In addition to restoring habitat through the deliberate addition of artificial reef structures, optimizing new or existing marine infrastructure should also be considered to achieve desired impacts. This landscaping approach could fulfill similar restoration objectives, potentially at a much larger scale, using either the same additional materials or marginal materials alone.

Marine construction works, such as coastal breakwaters, quay walls in ports, and scour protection in offshore wind farms, already inherently provide artificial habitat.

Principle III: Initiate and guide community composition

Any newly constructed marine structure provides a hard substrate habitat that is prone to colonization by marine organisms.

According to the researchers, the benthic community development on a new structure can be steered in the desired direction, not only by optimizing habitat conditions but also by proactively incorporating target species.

Principle IV: Support self-sufficiency

If interventions are needed to kickstart recovery, the ideal scenario is to achieve a self-regulating and self-sustaining ecosystem without the need for future human intervention to further guide restoration outcomes. This goal of “rewilding” a system has both economic and ecological benefits.

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Once the target system becomes self-sufficient, costly interventions are no longer required. Self-sufficiency also indicates good health, with the ecosystem capable of maintaining its structure and function over time in the face of external stressors.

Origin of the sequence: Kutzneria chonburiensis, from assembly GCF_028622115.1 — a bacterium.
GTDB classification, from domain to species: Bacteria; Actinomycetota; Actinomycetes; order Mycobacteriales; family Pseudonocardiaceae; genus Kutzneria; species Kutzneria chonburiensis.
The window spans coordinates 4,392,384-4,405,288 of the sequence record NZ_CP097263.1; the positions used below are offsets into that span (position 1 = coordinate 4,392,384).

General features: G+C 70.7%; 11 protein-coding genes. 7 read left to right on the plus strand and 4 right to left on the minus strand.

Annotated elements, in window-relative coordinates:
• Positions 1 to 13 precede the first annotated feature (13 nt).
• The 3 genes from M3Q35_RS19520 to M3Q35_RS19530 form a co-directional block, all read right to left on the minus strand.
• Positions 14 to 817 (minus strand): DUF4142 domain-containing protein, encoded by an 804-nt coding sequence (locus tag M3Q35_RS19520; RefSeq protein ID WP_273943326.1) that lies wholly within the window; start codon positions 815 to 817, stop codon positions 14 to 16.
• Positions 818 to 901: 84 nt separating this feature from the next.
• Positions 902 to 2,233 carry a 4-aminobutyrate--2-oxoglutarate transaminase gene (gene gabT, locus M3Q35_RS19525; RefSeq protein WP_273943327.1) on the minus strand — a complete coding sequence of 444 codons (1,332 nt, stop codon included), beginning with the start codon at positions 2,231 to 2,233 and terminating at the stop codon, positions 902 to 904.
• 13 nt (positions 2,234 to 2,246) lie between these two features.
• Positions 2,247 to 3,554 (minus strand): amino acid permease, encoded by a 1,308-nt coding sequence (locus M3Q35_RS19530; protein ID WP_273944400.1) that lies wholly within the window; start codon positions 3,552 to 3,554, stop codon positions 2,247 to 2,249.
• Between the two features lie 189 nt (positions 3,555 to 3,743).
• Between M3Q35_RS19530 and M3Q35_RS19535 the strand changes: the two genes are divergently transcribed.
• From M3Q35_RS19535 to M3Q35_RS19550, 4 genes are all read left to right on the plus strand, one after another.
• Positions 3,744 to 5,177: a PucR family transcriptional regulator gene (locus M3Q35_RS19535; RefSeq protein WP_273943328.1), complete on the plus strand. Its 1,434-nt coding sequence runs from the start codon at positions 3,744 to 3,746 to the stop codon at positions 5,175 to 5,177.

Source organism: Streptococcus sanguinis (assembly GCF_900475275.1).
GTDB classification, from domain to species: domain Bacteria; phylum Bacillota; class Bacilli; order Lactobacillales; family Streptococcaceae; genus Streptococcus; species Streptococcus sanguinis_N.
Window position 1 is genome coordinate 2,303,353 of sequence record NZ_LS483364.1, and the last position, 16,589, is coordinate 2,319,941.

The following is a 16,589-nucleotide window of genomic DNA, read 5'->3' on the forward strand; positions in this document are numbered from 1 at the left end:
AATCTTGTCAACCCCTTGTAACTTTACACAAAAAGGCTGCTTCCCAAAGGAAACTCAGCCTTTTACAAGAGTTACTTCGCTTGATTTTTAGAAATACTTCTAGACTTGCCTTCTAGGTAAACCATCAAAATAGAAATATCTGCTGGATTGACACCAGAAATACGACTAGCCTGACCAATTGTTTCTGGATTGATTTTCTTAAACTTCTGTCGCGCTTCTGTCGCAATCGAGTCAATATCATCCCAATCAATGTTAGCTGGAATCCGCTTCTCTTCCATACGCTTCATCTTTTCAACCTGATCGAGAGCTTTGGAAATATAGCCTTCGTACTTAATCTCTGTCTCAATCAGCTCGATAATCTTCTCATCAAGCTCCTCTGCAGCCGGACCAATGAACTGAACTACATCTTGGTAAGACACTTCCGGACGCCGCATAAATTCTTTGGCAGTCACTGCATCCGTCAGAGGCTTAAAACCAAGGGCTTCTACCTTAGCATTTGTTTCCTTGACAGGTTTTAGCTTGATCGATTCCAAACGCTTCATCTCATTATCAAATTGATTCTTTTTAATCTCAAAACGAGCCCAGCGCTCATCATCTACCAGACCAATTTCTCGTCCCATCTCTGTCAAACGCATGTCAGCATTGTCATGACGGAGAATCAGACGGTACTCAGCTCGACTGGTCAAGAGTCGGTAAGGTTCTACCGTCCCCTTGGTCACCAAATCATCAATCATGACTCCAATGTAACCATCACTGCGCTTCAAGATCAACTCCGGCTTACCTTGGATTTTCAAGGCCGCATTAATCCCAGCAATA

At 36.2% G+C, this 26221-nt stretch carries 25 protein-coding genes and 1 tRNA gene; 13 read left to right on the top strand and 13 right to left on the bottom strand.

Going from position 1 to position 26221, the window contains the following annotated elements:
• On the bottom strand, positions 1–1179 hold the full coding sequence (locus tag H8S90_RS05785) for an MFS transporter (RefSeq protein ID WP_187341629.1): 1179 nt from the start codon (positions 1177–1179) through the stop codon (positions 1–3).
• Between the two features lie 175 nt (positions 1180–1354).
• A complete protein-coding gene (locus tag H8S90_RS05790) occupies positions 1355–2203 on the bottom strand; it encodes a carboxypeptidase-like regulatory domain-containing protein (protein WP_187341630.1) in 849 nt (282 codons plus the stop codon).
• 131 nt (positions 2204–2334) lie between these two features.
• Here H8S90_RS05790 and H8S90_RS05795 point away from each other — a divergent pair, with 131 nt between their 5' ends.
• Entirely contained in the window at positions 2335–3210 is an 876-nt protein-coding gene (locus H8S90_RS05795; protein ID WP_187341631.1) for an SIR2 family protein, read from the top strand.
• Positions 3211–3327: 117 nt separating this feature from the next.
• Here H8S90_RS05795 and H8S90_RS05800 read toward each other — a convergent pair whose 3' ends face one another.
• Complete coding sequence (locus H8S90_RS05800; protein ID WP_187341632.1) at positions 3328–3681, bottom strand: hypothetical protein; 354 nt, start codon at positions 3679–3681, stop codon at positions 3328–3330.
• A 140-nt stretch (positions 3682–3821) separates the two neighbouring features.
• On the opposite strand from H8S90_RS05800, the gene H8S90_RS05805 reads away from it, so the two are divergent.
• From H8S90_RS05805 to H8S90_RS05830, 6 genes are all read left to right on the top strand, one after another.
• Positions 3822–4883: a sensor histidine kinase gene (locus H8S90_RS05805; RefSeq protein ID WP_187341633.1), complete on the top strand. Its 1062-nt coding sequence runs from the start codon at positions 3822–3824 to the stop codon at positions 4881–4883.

Principle V: Ensure continuity through stakeholder engagement

The timelines for ecological restoration rarely align with those of marine construction and active restoration projects. However, achieving long-term restoration goals may require more time than initially anticipated for initiated measures, and ongoing activities may be necessary.

Furthermore, restoration efforts should be monitored over a period of 15 to 20 years to allow for a robust assessment of whether ecosystem recovery and associated functions and services have been achieved.

In this regard, the continuation of restoration activities and their evaluation requires the participation of local partners who are willing to take responsibility beyond the initial phase.

The researchers emphasize that early involvement is important to ensure that partners take ownership of the activities and to ensure sufficient resources for ongoing monitoring and maintenance once the work is initiated.


The rapid decline of coral reef ecosystems calls for a shift in current restoration practices and the development of new approaches.

“The five golden principles presented in this study demonstrate how to incorporate industry partners’ expertise to promote effective restoration of marine reefs,” conclude the researchers.

Reference (open access):
ter Hofstede, R., Bouma, T. J., & van Koningsveld, M. 2023. Five golden principles to advance marine reef restoration by linking science and industry. Frontiers in Marine Science, 10, 860.